The thrill of The Aeronauts lies in its death-defying stunts.
Louis Malle, who died last week at 63, was a director whose movies caused scandal sometimes for their content, sometimes for their style, sometimes for both. The respected French filmmaker, married since 1980 to actress Candice Bergen, died Thursday at their home in Los Angeles, from lymphoma.
Although Malle was of the same generation as the members of the French New Wave (Truffaut, Godard, Resnais, Chabrol, Rohmer), he did not begin, as most of them did, as a critic. And his career followed no overall pattern, perhaps by design. Each Malle film was different from the last, and he filmed as happily in Texas, New Jersey, Louisiana or India as in his native France. Consider his filmography, and you are confronted by works that could have been done by a dozen different men. He began in 1956 as a collaborator of Jean-Jacques Costeau on the underwater documentary "The Silent World." His early features included the erotic film "The Lovers" (1958), which helped make Jeanne Moreau a star, and the comedy "Viva Maria!" (1965), with its unlikely pairing of Moreau and Brigitte Bardot.
In the late 1960s he made two documentaries about India, "Calcutta" (1969) and "Phantom India" (1970), and in 1971 the succes de scandale "Murmur of the Heart," which somehow succeeded in treating the theme of incest with humor and taste.
In the next 10 years he made an extraordinary series of films, including "Lacombe, Lucien" (1974), about a young French boy who becomes an unwitting Nazi collaborator; "Pretty Baby" (1978), which starred 12-year-old Brooke Shields in the controversial story of child prostitution in turn-of-the-century New Orleans, and "Atlantic City" (1980), with its unforgettable portraits by Burt Lancaster as an aging gangster and Susan Sarandon as the woman he meets at a crucial point in his life."
Malle's "My Dinner with Andre" (1981) was one of the unlikeliest hits in movie history. Starring Andre Gregory and Wallace Shawn as two friends who meet for dinner, it consisted of exactly that: the nearly two-hour record of their dinner conversation. The description makes it sound boring, but audiences loved it, and it ran for more than a year in some theaters. It worked because of sparkling dialogue, the droll screen presences of the stars and the subtly moving camera that somehow never let it become as static as it seemed.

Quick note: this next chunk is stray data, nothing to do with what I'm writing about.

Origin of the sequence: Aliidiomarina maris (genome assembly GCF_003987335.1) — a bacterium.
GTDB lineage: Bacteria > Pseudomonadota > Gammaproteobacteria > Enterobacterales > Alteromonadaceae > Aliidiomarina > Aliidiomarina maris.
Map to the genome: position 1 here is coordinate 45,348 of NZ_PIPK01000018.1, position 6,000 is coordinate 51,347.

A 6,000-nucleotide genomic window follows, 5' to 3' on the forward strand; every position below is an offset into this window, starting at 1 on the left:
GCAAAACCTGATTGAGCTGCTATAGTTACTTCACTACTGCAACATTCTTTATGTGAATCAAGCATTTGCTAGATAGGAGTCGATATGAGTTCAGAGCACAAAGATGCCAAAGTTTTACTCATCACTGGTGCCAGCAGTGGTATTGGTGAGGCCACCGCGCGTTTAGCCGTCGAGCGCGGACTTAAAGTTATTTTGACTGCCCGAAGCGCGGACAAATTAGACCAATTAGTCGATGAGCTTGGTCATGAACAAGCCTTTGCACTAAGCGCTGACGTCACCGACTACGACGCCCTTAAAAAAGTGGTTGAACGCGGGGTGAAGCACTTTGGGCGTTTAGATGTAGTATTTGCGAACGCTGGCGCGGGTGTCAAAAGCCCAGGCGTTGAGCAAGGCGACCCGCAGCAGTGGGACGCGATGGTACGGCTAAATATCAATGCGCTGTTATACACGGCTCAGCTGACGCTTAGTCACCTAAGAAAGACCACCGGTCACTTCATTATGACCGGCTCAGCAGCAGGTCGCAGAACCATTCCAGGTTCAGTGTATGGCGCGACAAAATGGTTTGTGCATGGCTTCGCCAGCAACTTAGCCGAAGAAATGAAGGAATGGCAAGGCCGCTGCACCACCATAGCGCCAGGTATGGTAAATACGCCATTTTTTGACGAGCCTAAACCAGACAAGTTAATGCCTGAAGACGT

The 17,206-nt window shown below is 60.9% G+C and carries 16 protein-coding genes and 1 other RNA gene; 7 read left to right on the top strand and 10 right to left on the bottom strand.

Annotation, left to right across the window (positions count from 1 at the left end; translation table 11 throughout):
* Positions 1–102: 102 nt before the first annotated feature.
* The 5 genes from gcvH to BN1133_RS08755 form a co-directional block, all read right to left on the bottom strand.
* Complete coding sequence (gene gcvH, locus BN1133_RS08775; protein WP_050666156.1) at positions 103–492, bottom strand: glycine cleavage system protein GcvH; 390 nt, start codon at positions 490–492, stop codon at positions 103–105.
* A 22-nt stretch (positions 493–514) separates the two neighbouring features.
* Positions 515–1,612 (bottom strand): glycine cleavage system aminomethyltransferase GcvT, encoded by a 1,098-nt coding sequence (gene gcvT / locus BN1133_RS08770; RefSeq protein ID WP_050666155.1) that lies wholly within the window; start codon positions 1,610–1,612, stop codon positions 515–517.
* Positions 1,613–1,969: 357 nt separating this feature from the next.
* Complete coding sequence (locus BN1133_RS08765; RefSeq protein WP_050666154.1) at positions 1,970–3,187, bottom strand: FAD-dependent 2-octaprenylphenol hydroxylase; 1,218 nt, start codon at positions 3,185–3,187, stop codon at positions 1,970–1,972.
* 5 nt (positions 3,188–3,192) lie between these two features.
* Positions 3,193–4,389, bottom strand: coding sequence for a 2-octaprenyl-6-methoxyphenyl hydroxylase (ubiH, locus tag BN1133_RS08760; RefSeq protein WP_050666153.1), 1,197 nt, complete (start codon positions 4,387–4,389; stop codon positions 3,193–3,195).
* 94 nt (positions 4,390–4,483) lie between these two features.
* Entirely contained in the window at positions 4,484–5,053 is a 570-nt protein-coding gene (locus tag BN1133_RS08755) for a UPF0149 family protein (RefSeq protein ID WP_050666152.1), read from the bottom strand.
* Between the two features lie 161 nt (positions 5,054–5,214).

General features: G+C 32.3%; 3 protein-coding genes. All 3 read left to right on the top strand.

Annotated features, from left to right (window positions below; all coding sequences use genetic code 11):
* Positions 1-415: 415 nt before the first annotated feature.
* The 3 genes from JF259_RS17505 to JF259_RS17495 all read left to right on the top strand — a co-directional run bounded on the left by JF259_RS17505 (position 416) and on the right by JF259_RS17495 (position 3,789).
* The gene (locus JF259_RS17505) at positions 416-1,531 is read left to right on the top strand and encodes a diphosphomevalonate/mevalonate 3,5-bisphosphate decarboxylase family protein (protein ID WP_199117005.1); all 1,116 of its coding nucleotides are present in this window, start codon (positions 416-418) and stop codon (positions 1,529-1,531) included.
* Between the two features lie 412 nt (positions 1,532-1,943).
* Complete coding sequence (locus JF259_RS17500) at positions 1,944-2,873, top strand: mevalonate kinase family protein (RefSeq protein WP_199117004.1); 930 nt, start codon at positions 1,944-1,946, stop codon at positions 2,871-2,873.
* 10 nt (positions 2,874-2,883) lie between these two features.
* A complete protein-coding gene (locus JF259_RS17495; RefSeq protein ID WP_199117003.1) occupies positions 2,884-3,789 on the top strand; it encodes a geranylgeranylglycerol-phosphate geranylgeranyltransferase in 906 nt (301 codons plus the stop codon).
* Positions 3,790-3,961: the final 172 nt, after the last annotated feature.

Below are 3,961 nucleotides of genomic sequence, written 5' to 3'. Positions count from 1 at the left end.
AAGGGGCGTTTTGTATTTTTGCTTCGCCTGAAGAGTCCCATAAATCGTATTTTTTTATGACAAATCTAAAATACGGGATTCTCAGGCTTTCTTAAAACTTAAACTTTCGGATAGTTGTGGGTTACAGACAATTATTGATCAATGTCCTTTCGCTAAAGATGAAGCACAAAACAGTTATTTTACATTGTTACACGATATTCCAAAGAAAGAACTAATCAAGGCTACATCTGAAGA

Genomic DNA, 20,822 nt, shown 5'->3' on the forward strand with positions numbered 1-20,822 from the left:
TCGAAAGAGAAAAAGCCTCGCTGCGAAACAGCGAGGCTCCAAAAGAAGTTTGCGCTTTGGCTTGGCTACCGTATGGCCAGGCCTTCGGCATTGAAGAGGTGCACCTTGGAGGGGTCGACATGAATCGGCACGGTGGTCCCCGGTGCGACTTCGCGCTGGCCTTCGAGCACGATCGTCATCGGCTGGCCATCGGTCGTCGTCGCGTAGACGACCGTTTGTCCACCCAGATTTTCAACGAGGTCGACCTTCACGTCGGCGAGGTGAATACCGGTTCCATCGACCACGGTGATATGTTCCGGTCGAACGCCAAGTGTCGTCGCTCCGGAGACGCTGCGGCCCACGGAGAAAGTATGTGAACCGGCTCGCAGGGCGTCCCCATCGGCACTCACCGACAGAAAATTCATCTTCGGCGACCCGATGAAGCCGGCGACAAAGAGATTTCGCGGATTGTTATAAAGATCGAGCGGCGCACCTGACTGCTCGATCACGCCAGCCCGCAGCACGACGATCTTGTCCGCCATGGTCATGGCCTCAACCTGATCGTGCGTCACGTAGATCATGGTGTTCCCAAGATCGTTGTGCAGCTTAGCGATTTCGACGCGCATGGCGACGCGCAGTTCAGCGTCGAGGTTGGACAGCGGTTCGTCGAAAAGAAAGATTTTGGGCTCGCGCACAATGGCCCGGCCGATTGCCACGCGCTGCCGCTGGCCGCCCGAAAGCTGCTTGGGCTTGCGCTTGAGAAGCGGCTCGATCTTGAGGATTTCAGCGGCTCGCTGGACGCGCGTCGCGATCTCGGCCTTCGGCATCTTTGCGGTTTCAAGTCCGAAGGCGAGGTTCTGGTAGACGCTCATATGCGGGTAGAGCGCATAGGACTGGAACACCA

The remaining 14 years of his career were not as blessed with popular success. "Crackers" (1984) was a comedy that didn't work. "Alamo Bay" (1985) was an ambitious story about Gulf fishermen in Texas and their feud with newly arrived Vietnamese; it was thoughtful and powerful but failed at the box office. In 1987 he returned to France to make "Au revoir les enfants," the story of students at a boy's school and how one of them unwittingly betrays his Jewish friend to the Nazis. It was a masterpiece, and I remember him weeping after the premiere at the Telluride Film Festival, saying, "This is the secret of my life" - not that he betrayed a childhood friend, but that similar guilt had tortured him. The film won the Golden Lion at Venice and seven Cesars, the French Academy Awards, including one for best film.
Malle stayed in France to make "May Fools" in 1990; it was a sunny, Renoiresque story of the 1968 political upheavals, seen through the prism of an unconventional family. His "Damage" (1992), set in London, was for me a powerful and brilliant film of erotic obsession, starring Jeremy Irons and Juliette Binoche as a man and woman who are wordlessly attracted to one another and have an affair with harrowing consequences. His last film was "Vanya On 42nd Street" (1994), reuniting Gregory and Shawn with an ensemble of actors for a "reading" of the Vanya play in a decrepit Manhattan theater that mysteriously became a country house in Russia.
Malle's marriage to Bergen, which came relatively late in life for both of them, was a great joy; they had a daughter, and often traveled together to be with each other at work, although by mutual choice he never directed her in a film. Her perfect French, learned as a child, bridged their nationalities; under her tutelage, his English improved until he could film fluently in the language.
In recent years he had been troubled with heart disease as well as lymphoma, and both knew his days were numbered. But at the 1994 Telluride festival, flinging his arms around old friends Gregory and Shawn, he seemed energetic as he celebrated the reception of "Vanya on 42nd Street," which, like "My Dinner with Andre," worked as a movie even though it seemed at first glance defiantly anti-cinematic.
"I don't like to keep repeating myself," he said, and no one, looking at his life's work, could ever accuse him of that.
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